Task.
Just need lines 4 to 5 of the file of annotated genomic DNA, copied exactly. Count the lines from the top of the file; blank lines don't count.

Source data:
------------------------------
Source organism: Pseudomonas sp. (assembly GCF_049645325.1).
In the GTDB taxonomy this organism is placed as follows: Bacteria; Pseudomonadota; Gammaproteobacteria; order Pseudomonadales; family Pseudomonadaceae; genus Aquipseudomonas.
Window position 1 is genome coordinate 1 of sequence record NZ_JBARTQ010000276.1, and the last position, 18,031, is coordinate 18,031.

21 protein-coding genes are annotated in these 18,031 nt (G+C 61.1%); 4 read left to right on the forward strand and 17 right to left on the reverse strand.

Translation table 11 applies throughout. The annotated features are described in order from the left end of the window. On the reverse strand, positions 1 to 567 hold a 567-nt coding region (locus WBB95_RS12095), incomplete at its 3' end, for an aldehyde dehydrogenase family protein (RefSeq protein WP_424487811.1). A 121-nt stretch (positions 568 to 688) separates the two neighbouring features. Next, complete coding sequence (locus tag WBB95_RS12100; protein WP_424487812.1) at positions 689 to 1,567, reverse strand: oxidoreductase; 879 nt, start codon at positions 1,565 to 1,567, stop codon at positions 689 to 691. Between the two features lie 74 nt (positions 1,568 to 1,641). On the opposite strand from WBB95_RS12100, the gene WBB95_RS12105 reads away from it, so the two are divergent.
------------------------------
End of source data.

21 protein-coding genes are annotated in these 18,031 nt (G+C 61.1%); 4 read left to right on the forward strand and 17 right to left on the reverse strand.

Translation table 11 applies throughout. The annotated features are described in order from the left end of the window. On the reverse strand, positions 1 to 567 hold a 567-nt coding region (locus WBB95_RS12095), incomplete at its 3' end, for an aldehyde dehydrogenase family protein (RefSeq protein WP_424487811.1). A 121-nt stretch (positions 568 to 688) separates the two neighbouring features. Next, complete coding sequence (locus tag WBB95_RS12100; protein WP_424487812.1) at positions 689 to 1,567, reverse strand: oxidoreductase; 879 nt, start codon at positions 1,565 to 1,567, stop codon at positions 689 to 691. Between the two features lie 74 nt (positions 1,568 to 1,641). On the opposite strand from WBB95_RS12100, the gene WBB95_RS12105 reads away from it, so the two are divergent.